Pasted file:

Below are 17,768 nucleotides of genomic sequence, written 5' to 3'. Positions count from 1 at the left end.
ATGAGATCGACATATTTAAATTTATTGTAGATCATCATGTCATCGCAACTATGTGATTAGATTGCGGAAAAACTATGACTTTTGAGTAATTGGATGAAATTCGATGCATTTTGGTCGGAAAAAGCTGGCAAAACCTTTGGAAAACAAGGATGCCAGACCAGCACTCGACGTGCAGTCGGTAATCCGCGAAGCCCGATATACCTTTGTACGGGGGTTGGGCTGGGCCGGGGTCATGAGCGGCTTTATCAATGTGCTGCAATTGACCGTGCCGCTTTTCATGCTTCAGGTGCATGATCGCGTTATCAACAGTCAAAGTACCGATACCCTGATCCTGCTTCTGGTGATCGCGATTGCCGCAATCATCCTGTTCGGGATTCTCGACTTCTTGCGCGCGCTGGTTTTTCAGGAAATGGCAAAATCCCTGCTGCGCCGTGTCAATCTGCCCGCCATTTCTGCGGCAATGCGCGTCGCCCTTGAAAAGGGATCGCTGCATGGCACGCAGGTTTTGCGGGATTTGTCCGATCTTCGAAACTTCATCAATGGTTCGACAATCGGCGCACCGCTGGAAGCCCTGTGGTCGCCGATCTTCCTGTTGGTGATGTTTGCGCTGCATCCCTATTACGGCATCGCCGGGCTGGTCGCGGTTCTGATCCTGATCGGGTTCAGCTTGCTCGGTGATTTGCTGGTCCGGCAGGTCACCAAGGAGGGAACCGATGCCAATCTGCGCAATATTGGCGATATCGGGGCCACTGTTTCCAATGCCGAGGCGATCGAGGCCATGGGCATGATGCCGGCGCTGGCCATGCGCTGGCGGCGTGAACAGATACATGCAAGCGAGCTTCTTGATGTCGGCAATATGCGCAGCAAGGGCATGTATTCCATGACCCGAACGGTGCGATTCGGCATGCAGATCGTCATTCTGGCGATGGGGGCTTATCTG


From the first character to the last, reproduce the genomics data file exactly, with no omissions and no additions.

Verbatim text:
Below are 17,768 nucleotides of genomic sequence, written 5' to 3'. Positions count from 1 at the left end.
ATGAGATCGACATATTTAAATTTATTGTAGATCATCATGTCATCGCAACTATGTGATTAGATTGCGGAAAAACTATGACTTTTGAGTAATTGGATGAAATTCGATGCATTTTGGTCGGAAAAAGCTGGCAAAACCTTTGGAAAACAAGGATGCCAGACCAGCACTCGACGTGCAGTCGGTAATCCGCGAAGCCCGATATACCTTTGTACGGGGGTTGGGCTGGGCCGGGGTCATGAGCGGCTTTATCAATGTGCTGCAATTGACCGTGCCGCTTTTCATGCTTCAGGTGCATGATCGCGTTATCAACAGTCAAAGTACCGATACCCTGATCCTGCTTCTGGTGATCGCGATTGCCGCAATCATCCTGTTCGGGATTCTCGACTTCTTGCGCGCGCTGGTTTTTCAGGAAATGGCAAAATCCCTGCTGCGCCGTGTCAATCTGCCCGCCATTTCTGCGGCAATGCGCGTCGCCCTTGAAAAGGGATCGCTGCATGGCACGCAGGTTTTGCGGGATTTGTCCGATCTTCGAAACTTCATCAATGGTTCGACAATCGGCGCACCGCTGGAAGCCCTGTGGTCGCCGATCTTCCTGTTGGTGATGTTTGCGCTGCATCCCTATTACGGCATCGCCGGGCTGGTCGCGGTTCTGATCCTGATCGGGTTCAGCTTGCTCGGTGATTTGCTGGTCCGGCAGGTCACCAAGGAGGGAACCGATGCCAATCTGCGCAATATTGGCGATATCGGGGCCACTGTTTCCAATGCCGAGGCGATCGAGGCCATGGGCATGATGCCGGCGCTGGCCATGCGCTGGCGGCGTGAACAGATACATGCAAGCGAGCTTCTTGATGTCGGCAATATGCGCAGCAAGGGCATGTATTCCATGACCCGAACGGTGCGATTCGGCATGCAGATCGTCATTCTGGCGATGGGGGCTTATCTG